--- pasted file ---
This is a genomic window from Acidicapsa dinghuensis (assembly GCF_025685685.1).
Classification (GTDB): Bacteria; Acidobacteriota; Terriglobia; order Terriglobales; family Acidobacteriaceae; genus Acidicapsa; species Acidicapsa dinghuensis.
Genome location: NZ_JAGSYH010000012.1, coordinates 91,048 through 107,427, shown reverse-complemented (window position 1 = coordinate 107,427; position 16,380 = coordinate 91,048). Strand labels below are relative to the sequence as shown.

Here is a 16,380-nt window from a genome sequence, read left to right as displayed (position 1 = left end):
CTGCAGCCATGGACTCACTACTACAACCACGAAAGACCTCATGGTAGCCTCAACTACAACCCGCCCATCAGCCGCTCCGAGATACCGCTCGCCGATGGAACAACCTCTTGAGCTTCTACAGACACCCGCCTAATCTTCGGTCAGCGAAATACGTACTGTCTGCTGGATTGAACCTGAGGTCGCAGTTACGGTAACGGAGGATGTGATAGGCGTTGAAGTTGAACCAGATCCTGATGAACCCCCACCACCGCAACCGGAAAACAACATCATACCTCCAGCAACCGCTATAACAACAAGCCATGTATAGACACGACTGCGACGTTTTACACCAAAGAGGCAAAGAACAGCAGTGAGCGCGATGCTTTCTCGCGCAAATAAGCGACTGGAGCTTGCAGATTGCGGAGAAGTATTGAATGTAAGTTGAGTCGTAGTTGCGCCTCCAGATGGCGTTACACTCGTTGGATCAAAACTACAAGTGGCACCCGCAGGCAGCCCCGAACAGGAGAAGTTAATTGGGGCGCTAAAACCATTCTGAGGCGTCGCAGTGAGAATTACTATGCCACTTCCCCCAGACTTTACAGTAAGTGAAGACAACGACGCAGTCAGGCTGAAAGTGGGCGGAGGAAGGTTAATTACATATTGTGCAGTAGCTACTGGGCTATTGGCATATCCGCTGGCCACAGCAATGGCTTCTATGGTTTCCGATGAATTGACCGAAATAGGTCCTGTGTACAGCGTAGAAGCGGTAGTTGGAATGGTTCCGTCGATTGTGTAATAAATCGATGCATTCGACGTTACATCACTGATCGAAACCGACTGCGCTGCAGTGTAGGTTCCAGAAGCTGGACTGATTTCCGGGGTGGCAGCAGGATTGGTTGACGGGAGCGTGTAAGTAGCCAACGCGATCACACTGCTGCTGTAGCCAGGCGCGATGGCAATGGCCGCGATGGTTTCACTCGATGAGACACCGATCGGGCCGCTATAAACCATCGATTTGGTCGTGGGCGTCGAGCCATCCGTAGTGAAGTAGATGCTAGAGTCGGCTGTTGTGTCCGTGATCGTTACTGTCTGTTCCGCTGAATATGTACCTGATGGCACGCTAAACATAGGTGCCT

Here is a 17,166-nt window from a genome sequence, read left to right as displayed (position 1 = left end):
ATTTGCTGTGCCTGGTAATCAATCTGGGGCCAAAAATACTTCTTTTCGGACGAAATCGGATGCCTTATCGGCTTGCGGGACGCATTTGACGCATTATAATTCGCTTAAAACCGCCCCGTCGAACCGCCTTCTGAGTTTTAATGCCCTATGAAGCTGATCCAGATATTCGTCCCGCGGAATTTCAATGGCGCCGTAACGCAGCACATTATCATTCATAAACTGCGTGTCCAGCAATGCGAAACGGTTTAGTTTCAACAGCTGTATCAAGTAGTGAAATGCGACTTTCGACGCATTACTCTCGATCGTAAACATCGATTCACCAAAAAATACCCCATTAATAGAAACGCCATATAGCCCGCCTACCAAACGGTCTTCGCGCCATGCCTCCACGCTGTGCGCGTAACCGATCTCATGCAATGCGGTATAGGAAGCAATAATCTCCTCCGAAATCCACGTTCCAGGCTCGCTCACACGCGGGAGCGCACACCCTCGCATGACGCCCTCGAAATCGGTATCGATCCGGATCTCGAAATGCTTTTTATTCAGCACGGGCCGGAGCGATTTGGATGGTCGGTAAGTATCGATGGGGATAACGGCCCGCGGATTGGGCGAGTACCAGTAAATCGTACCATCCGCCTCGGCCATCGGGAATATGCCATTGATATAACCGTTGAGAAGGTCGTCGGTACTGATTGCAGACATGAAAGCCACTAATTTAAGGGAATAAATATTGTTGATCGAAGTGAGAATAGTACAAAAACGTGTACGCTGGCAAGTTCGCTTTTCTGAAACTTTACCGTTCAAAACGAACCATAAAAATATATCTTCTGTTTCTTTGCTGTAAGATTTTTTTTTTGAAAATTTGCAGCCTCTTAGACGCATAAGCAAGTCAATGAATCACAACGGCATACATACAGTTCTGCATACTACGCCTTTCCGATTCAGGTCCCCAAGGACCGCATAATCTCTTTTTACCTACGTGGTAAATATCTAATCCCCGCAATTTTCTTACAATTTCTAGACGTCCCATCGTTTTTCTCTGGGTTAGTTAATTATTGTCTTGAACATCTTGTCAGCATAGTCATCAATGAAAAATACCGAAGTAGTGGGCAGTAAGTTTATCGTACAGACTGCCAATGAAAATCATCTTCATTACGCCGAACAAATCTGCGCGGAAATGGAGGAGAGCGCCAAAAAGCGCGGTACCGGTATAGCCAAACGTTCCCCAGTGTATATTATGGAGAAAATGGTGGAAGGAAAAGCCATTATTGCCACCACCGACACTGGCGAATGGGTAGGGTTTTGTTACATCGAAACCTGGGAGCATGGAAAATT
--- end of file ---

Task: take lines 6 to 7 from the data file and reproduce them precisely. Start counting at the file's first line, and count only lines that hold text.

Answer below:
Here is a 17,166-nt window from a genome sequence, read left to right as displayed (position 1 = left end):
ATTTGCTGTGCCTGGTAATCAATCTGGGGCCAAAAATACTTCTTTTCGGACGAAATCGGATGCCTTATCGGCTTGCGGGACGCATTTGACGCATTATAATTCGCTTAAAACCGCCCCGTCGAACCGCCTTCTGAGTTTTAATGCCCTATGAAGCTGATCCAGATATTCGTCCCGCGGAATTTCAATGGCGCCGTAACGCAGCACATTATCATTCATAAACTGCGTGTCCAGCAATGCGAAACGGTTTAGTTTCAACAGCTGTATCAAGTAGTGAAATGCGACTTTCGACGCATTACTCTCGATCGTAAACATCGATTCACCAAAAAATACCCCATTAATAGAAACGCCATATAGCCCGCCTACCAAACGGTCTTCGCGCCATGCCTCCACGCTGTGCGCGTAACCGATCTCATGCAATGCGGTATAGGAAGCAATAATCTCCTCCGAAATCCACGTTCCAGGCTCGCTCACACGCGGGAGCGCACACCCTCGCATGACGCCCTCGAAATCGGTATCGATCCGGATCTCGAAATGCTTTTTATTCAGCACGGGCCGGAGCGATTTGGATGGTCGGTAAGTATCGATGGGGATAACGGCCCGCGGATTGGGCGAGTACCAGTAAATCGTACCATCCGCCTCGGCCATCGGGAATATGCCATTGATATAACCGTTGAGAAGGTCGTCGGTACTGATTGCAGACATGAAAGCCACTAATTTAAGGGAATAAATATTGTTGATCGAAGTGAGAATAGTACAAAAACGTGTACGCTGGCAAGTTCGCTTTTCTGAAACTTTACCGTTCAAAACGAACCATAAAAATATATCTTCTGTTTCTTTGCTGTAAGATTTTTTTTTTGAAAATTTGCAGCCTCTTAGACGCATAAGCAAGTCAATGAATCACAACGGCATACATACAGTTCTGCATACTACGCCTTTCCGATTCAGGTCCCCAAGGACCGCATAATCTCTTTTTACCTACGTGGTAAATATCTAATCCCCGCAATTTTCTTACAATTTCTAGACGTCCCATCGTTTTTCTCTGGGTTAGTTAATTATTGTCTTGAACATCTTGTCAGCATAGTCATCAATGAAAAATACCGAAGTAGTGGGCAGTAAGTTTATCGTACAGACTGCCAATGAAAATCATCTTCATTACGCCGAACAAATCTGCGCGGAAATGGAGGAGAGCGCCAAAAAGCGCGGTACCGGTATAGCCAAACGTTCCCCAGTGTATATTATGGAGAAAATGGTGGAAGGAAAAGCCATTATTGCCACCACCGACACTGGCGAATGGGTAGGGTTTTGTTACATCGAAACCTGGGAGCATGGAAAATT